People scrambling up to me.
Better not stumble here.

Crossing the Pizol glacier I reach the ridge, just 50 meters shy of the summit. This is where a lot of people stop. For one, it is impossible to continue on skis, so many people just ski back down from here. But the other reason is that the summit tower is very steep and very exposed. In summer, this is defused by a steel cable you can use for protection. Of course the cable is buried beneath the snow now. So I very carefully find my way on icy wet snow. I literally bump my head into the summit cross at 1 o'clock. Yay!

My lonely tracks from the ascent. A lot of sweat went into this inconspicuous line.
Chair lift with a view.
Hmm. I was hoping for easier going at this point. This path hasn't seen much use yet.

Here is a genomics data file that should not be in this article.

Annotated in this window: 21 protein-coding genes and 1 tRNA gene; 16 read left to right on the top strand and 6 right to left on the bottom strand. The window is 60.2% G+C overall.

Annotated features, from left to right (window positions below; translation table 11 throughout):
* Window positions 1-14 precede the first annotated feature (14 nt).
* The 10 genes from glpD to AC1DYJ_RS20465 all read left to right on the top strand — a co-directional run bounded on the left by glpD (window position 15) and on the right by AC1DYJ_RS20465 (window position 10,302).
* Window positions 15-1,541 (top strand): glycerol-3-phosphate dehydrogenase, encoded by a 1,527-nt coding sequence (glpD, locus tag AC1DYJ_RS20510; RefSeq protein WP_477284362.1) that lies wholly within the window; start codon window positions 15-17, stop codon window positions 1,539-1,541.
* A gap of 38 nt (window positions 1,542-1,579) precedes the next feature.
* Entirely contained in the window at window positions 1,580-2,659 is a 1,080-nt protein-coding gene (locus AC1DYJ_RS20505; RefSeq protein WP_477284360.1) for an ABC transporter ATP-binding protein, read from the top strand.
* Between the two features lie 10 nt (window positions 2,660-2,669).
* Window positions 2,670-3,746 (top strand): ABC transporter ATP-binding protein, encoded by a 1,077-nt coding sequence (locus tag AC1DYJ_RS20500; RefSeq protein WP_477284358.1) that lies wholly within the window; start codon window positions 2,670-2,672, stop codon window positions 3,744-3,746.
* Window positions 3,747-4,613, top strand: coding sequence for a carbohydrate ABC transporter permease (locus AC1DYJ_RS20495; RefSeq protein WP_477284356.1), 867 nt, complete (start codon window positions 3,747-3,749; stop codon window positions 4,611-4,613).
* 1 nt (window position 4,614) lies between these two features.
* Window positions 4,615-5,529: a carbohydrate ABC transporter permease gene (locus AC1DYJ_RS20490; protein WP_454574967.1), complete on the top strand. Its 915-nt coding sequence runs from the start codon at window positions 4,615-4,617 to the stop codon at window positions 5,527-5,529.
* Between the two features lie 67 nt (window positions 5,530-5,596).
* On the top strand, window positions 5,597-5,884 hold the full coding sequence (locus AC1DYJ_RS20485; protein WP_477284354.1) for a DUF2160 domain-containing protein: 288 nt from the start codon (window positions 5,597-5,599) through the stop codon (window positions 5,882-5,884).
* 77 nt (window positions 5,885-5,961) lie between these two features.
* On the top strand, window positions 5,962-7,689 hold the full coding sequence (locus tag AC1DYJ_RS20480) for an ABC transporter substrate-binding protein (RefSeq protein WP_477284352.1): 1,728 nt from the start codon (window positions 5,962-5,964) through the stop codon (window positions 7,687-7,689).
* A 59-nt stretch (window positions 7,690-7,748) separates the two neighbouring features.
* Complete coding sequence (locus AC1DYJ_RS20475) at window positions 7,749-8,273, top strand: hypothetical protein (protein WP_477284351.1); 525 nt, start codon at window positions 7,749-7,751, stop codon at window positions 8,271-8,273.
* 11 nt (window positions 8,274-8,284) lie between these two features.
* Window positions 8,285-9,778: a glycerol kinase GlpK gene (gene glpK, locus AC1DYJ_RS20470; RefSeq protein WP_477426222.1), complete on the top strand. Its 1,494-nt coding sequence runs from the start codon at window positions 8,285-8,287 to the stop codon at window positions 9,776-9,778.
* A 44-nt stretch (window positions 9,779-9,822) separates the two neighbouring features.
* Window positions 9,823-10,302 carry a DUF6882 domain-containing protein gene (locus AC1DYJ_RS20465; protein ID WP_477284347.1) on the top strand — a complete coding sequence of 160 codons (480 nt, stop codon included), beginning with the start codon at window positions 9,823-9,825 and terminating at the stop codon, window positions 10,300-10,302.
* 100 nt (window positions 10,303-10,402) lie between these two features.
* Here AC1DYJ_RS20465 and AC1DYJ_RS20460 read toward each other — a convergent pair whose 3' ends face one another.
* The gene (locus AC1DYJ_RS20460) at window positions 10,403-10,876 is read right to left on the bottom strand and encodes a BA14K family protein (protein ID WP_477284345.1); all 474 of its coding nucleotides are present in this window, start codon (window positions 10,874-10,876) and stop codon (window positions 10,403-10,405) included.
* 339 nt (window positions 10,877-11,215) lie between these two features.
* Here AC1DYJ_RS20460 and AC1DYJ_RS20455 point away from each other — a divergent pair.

I choose a different route for the way down. It's longer, but it takes me through the ski resort area, making for easy progress (or so I thought) and allows me to stop at a hut for a hot soup. I need some calories - at the end of the day I will have hiked for nearly 11 straight hours, worth around 7000 kcal, on a soup and a snickers bar. I hike past the base station of the chair lift, thinking that the trails from here on out should be well used. What a misconception. There are huge accumulations of snow in the forest beneath the trees and nobody has gone there before. So I'm back to breaking trail.

Breaking trail again.
Avalanchy forest.

When I finally emerge back into civilization (defined as a gravel road) and meet another lone hiker, I earn some incredulous looks at my answer to the "where from" question. Very satisfying ;-) I make it back to the car at 6pm after leaving it at 7 in the morning. Great day!

~25.5km ~2277m elevation gain

Cool bridge under construction.
I wonder if they'd admit a smelly hiker to the sauna paradise?
The story as told by my fitbit heart rate monitor.